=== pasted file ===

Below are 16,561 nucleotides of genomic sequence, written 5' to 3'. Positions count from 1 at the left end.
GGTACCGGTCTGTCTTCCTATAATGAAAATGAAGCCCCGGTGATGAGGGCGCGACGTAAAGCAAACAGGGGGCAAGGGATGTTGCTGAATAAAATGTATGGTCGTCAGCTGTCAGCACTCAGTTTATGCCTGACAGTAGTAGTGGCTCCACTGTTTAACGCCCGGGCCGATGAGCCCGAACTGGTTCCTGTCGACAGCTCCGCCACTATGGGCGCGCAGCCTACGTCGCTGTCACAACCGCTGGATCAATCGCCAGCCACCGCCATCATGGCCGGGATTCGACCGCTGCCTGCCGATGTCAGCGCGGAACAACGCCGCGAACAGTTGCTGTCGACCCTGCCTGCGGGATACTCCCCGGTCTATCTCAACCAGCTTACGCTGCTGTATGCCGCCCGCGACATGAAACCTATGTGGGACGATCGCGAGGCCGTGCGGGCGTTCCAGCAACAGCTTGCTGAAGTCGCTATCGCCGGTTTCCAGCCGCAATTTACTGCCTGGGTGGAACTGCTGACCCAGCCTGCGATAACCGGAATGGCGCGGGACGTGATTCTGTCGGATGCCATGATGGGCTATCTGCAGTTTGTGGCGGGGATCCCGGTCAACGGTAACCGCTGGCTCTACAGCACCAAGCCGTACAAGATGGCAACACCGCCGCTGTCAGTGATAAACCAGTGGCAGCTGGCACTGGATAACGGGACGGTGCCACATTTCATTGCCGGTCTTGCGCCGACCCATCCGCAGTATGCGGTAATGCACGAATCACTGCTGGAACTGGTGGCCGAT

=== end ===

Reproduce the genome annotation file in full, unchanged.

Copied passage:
Below are 16,561 nucleotides of genomic sequence, written 5' to 3'. Positions count from 1 at the left end.
GGTACCGGTCTGTCTTCCTATAATGAAAATGAAGCCCCGGTGATGAGGGCGCGACGTAAAGCAAACAGGGGGCAAGGGATGTTGCTGAATAAAATGTATGGTCGTCAGCTGTCAGCACTCAGTTTATGCCTGACAGTAGTAGTGGCTCCACTGTTTAACGCCCGGGCCGATGAGCCCGAACTGGTTCCTGTCGACAGCTCCGCCACTATGGGCGCGCAGCCTACGTCGCTGTCACAACCGCTGGATCAATCGCCAGCCACCGCCATCATGGCCGGGATTCGACCGCTGCCTGCCGATGTCAGCGCGGAACAACGCCGCGAACAGTTGCTGTCGACCCTGCCTGCGGGATACTCCCCGGTCTATCTCAACCAGCTTACGCTGCTGTATGCCGCCCGCGACATGAAACCTATGTGGGACGATCGCGAGGCCGTGCGGGCGTTCCAGCAACAGCTTGCTGAAGTCGCTATCGCCGGTTTCCAGCCGCAATTTACTGCCTGGGTGGAACTGCTGACCCAGCCTGCGATAACCGGAATGGCGCGGGACGTGATTCTGTCGGATGCCATGATGGGCTATCTGCAGTTTGTGGCGGGGATCCCGGTCAACGGTAACCGCTGGCTCTACAGCACCAAGCCGTACAAGATGGCAACACCGCCGCTGTCAGTGATAAACCAGTGGCAGCTGGCACTGGATAACGGGACGGTGCCACATTTCATTGCCGGTCTTGCGCCGACCCATCCGCAGTATGCGGTAATGCACGAATCACTGCTGGAACTGGTGGCCGAT